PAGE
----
Putting the Person Back Into Psychiatry

How can you use the 4 perspectives and 4 pathways to flourishing for practical and personalized patient care?

Adolf Meyer, MD, the preeminent American psychiatrist during the first half of the 20th century, served as the inaugural director of The Henry Phipps Psychiatric Clinic at Johns Hopkins Hospital for 30 years. Meyer recognized that patients experiencing psychiatric problems often have signs and symptoms found in more than 1 psychiatric condition, which limits the clinical utility of a categorical approach to psychiatric formulation. He instead conceptualized mental disorders as emerging from the brain in interaction with the complex lives of individual patients. This understanding of psychiatric illness informed Meyer’s comprehensive approach to the examination of patients, with its remarkably detailed longitudinal history necessary for understanding the full and personal context of a patient’s distress. It became the standard for American psychiatrists, as well as those in Britain and parts of Asia and Europe, for decades.1,2

The German-Swiss psychiatrist Karl Jaspers, MD, also emphasized the role of a longitudinal history in the psychiatric examination of patients. In addition, Jaspers stressed the importance of using multiple conceptual frameworks in the formulation of an individual patient, while considering the strengths and limitations of each framework.3,4

Contrast the personalized approach of Meyer and Jaspers with the practice of psychiatry in the 21st century, guided by the DSM. Although the DSM has allowed researchers to study—sometimes reliably—similar groups of patients, its method of assigning diagnoses based on various, nonspecific signs and symptoms remains problematic.5 The DSM, by implying a categorical approach to diagnosis, de-emphasizes the core of Meyer and Jaspers’ approaches: that a disorder of mental life and behavior does not occur in a vacuum, but is always embedded in the life and identity of an individual patient.6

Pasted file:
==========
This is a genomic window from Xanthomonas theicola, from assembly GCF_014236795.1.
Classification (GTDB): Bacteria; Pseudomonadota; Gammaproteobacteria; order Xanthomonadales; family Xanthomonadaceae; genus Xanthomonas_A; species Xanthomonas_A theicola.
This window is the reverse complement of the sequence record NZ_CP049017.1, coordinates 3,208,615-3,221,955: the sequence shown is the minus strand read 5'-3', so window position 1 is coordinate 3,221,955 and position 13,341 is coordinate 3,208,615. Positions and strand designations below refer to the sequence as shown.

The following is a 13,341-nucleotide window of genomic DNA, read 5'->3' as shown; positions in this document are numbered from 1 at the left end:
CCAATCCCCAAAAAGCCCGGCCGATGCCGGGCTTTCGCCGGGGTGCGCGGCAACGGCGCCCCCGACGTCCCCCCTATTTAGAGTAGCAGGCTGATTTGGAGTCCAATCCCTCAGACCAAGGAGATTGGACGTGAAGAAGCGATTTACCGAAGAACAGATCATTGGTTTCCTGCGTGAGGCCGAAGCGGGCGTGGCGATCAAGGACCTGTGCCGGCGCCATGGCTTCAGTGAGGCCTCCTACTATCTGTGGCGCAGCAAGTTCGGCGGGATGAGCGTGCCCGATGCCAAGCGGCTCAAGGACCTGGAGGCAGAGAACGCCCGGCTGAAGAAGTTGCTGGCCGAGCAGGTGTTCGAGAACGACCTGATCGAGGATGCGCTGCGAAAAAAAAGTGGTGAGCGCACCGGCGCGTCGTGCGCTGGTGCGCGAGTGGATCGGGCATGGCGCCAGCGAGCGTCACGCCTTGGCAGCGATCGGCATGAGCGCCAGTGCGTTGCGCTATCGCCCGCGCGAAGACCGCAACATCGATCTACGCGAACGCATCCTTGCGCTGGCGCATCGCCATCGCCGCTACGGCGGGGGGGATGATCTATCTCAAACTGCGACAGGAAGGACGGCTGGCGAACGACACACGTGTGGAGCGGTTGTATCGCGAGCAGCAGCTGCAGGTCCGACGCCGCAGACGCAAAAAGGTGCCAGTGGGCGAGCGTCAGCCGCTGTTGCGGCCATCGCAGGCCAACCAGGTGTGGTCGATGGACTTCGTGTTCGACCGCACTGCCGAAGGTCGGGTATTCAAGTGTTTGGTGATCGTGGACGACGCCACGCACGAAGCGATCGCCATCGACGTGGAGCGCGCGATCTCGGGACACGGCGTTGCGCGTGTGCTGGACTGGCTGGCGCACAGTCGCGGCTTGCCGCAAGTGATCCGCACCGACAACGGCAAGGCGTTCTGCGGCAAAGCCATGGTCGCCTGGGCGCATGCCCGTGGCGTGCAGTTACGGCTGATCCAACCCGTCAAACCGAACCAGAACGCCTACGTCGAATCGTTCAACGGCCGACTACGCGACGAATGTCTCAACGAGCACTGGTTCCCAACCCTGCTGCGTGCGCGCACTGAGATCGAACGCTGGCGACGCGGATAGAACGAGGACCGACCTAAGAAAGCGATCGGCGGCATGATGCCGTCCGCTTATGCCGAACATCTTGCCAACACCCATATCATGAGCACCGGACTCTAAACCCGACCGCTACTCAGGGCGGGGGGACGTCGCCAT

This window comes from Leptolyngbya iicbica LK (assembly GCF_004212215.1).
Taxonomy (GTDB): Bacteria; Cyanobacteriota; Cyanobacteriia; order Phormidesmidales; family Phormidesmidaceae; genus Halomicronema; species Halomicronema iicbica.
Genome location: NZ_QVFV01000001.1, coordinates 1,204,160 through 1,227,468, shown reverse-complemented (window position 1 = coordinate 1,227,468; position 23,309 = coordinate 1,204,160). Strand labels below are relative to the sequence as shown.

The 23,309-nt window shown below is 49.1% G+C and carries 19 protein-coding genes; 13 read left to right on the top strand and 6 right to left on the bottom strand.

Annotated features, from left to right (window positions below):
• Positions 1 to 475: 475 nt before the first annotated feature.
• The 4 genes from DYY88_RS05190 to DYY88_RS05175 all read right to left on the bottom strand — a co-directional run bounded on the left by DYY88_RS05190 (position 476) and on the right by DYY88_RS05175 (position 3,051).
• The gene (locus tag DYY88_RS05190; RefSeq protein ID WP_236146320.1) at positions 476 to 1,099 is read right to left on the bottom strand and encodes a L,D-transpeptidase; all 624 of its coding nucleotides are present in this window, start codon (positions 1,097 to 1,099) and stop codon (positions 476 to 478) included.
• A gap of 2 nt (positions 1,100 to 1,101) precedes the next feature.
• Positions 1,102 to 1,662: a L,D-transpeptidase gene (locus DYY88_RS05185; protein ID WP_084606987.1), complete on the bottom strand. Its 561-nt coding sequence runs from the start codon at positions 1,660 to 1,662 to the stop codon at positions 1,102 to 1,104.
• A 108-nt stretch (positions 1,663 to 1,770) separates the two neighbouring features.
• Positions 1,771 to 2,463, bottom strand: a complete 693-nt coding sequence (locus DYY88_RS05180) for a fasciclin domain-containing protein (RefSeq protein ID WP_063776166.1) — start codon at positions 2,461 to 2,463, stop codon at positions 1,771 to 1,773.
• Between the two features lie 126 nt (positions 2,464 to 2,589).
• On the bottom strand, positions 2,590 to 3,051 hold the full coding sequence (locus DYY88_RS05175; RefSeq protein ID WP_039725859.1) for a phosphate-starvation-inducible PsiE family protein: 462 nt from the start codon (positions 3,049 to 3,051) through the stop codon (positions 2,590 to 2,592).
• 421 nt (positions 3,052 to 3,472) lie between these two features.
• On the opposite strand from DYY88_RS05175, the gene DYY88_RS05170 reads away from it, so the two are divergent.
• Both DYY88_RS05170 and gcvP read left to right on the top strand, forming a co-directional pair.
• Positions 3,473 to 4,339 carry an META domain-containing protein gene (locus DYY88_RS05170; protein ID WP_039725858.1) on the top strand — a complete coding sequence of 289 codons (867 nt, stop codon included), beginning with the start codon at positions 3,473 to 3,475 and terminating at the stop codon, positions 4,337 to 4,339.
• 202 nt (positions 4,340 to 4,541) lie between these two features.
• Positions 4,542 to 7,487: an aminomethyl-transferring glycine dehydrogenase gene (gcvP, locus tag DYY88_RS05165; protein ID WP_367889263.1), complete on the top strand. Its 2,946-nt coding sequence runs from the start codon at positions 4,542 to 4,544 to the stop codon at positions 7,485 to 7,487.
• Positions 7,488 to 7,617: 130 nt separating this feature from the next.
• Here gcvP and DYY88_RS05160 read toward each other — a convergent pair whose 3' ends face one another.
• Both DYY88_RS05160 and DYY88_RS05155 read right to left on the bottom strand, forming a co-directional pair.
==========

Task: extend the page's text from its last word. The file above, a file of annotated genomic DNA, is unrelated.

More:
Paul McHugh, MD, one of Meyer’s successors as chief of psychiatry at Johns Hopkins, discovered the writings of Meyer and Jaspers, and, drawing on their work, he began teaching US psychiatry residents a similar comprehensive and personalized approach to examining patients. He articulated this in a book he cowrote with Phillip Slavney, MD: The Perspectives of Psychiatry.7 For nearly half a century, Hopkins psychiatrists have been trained to use the Perspectives approach as an organizing framework for the practical and personalized care of patients. At its core, the Perspectives approach recognizes that the problems for which people seek psychiatric care have a variety of natures and origins, and, unlike the rest of medicine, not all are best explained as diseases. The origins of psychiatric problems vary from the explanations of genetics and neuroscience to the understandings of Freud and Jung.

There are 4 perspectives, which can be recalled by the acronym, HIDE:

1. Disease: something a person has

2. Dimensional: who the person is

3. Behavior: what the person is doing

4. Life story: what the person has encountered

Given the complex nature of humans as embodied selves, psychiatrists must look at patients from all 4 perspectives to develop a holistic formulation and personalized treatment plan. For most patients, more than 1 of these perspectives is relevant to the problem for which they are seeking help.

The disease perspective says some psychiatric problems are simply due to the breakdown of the brain or a metabolic process, in the same way that any disease in the body might arise. A disease is something that a patient has—like delirium or schizophrenia. Its underlying conceptual triad is clinical syndrome, pathophysiologic process, and etiology, and the goal of treatment is remedying or curing the broken part or function.

The dimensional perspective recognizes that people differ in their cognitive powers and affective temperaments. This perspective is concerned with who a patient is—the patient’s personality. Its conceptual triad is potential, provocation, and response, and the goal of treatment is to help patients understand their personalities and guide them to different cognitive and behavioral responses.